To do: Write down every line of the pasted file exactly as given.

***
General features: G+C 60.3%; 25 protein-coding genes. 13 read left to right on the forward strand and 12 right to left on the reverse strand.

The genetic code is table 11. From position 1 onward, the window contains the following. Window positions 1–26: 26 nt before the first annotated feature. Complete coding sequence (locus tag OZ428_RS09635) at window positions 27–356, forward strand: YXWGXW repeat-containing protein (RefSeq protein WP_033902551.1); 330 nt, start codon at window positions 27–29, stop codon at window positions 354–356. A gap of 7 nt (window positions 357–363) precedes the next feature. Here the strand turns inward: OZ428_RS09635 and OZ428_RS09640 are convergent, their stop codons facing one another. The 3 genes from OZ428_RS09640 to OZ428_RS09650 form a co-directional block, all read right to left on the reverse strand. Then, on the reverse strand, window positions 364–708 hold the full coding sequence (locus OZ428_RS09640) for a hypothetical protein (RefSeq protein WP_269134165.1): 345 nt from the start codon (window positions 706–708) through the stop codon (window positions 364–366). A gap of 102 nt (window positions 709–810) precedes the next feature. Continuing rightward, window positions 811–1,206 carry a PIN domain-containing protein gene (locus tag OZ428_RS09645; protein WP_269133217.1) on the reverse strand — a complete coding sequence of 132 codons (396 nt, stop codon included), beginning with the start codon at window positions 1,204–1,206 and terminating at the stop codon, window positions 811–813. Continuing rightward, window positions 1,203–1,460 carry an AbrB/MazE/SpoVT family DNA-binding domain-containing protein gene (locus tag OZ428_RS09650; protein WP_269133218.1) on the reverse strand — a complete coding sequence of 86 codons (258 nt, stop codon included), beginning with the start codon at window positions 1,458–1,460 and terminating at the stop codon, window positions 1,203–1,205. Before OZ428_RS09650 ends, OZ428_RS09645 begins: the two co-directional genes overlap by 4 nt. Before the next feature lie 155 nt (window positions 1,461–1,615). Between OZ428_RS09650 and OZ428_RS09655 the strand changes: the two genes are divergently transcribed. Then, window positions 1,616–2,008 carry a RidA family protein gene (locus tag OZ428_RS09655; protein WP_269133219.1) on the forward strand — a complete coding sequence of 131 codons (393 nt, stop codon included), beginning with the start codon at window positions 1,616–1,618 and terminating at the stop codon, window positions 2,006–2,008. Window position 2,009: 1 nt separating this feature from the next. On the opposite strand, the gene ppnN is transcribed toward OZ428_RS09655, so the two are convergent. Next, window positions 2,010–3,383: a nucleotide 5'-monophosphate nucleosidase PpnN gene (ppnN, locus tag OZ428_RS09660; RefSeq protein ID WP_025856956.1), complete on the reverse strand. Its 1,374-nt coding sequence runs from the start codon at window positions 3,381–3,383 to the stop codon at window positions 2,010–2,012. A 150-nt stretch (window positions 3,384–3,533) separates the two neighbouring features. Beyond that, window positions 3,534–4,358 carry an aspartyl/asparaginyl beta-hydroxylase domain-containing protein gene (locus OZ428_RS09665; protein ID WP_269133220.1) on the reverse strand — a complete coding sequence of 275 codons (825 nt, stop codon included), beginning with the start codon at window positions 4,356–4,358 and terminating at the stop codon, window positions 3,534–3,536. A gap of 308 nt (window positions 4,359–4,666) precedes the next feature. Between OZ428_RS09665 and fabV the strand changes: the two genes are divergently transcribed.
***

General features: G+C 60.3%; 25 protein-coding genes. 13 read left to right on the forward strand and 12 right to left on the reverse strand.

The genetic code is table 11. From position 1 onward, the window contains the following. Window positions 1–26: 26 nt before the first annotated feature. Complete coding sequence (locus tag OZ428_RS09635) at window positions 27–356, forward strand: YXWGXW repeat-containing protein (RefSeq protein WP_033902551.1); 330 nt, start codon at window positions 27–29, stop codon at window positions 354–356. A gap of 7 nt (window positions 357–363) precedes the next feature. Here the strand turns inward: OZ428_RS09635 and OZ428_RS09640 are convergent, their stop codons facing one another. The 3 genes from OZ428_RS09640 to OZ428_RS09650 form a co-directional block, all read right to left on the reverse strand. Then, on the reverse strand, window positions 364–708 hold the full coding sequence (locus OZ428_RS09640) for a hypothetical protein (RefSeq protein WP_269134165.1): 345 nt from the start codon (window positions 706–708) through the stop codon (window positions 364–366). A gap of 102 nt (window positions 709–810) precedes the next feature. Continuing rightward, window positions 811–1,206 carry a PIN domain-containing protein gene (locus tag OZ428_RS09645; protein WP_269133217.1) on the reverse strand — a complete coding sequence of 132 codons (396 nt, stop codon included), beginning with the start codon at window positions 1,204–1,206 and terminating at the stop codon, window positions 811–813. Continuing rightward, window positions 1,203–1,460 carry an AbrB/MazE/SpoVT family DNA-binding domain-containing protein gene (locus tag OZ428_RS09650; protein WP_269133218.1) on the reverse strand — a complete coding sequence of 86 codons (258 nt, stop codon included), beginning with the start codon at window positions 1,458–1,460 and terminating at the stop codon, window positions 1,203–1,205. Before OZ428_RS09650 ends, OZ428_RS09645 begins: the two co-directional genes overlap by 4 nt. Before the next feature lie 155 nt (window positions 1,461–1,615). Between OZ428_RS09650 and OZ428_RS09655 the strand changes: the two genes are divergently transcribed. Then, window positions 1,616–2,008 carry a RidA family protein gene (locus tag OZ428_RS09655; protein WP_269133219.1) on the forward strand — a complete coding sequence of 131 codons (393 nt, stop codon included), beginning with the start codon at window positions 1,616–1,618 and terminating at the stop codon, window positions 2,006–2,008. Window position 2,009: 1 nt separating this feature from the next. On the opposite strand, the gene ppnN is transcribed toward OZ428_RS09655, so the two are convergent. Next, window positions 2,010–3,383: a nucleotide 5'-monophosphate nucleosidase PpnN gene (ppnN, locus tag OZ428_RS09660; RefSeq protein ID WP_025856956.1), complete on the reverse strand. Its 1,374-nt coding sequence runs from the start codon at window positions 3,381–3,383 to the stop codon at window positions 2,010–2,012. A 150-nt stretch (window positions 3,384–3,533) separates the two neighbouring features. Beyond that, window positions 3,534–4,358 carry an aspartyl/asparaginyl beta-hydroxylase domain-containing protein gene (locus OZ428_RS09665; protein ID WP_269133220.1) on the reverse strand — a complete coding sequence of 275 codons (825 nt, stop codon included), beginning with the start codon at window positions 4,356–4,358 and terminating at the stop codon, window positions 3,534–3,536. A gap of 308 nt (window positions 4,359–4,666) precedes the next feature. Between OZ428_RS09665 and fabV the strand changes: the two genes are divergently transcribed.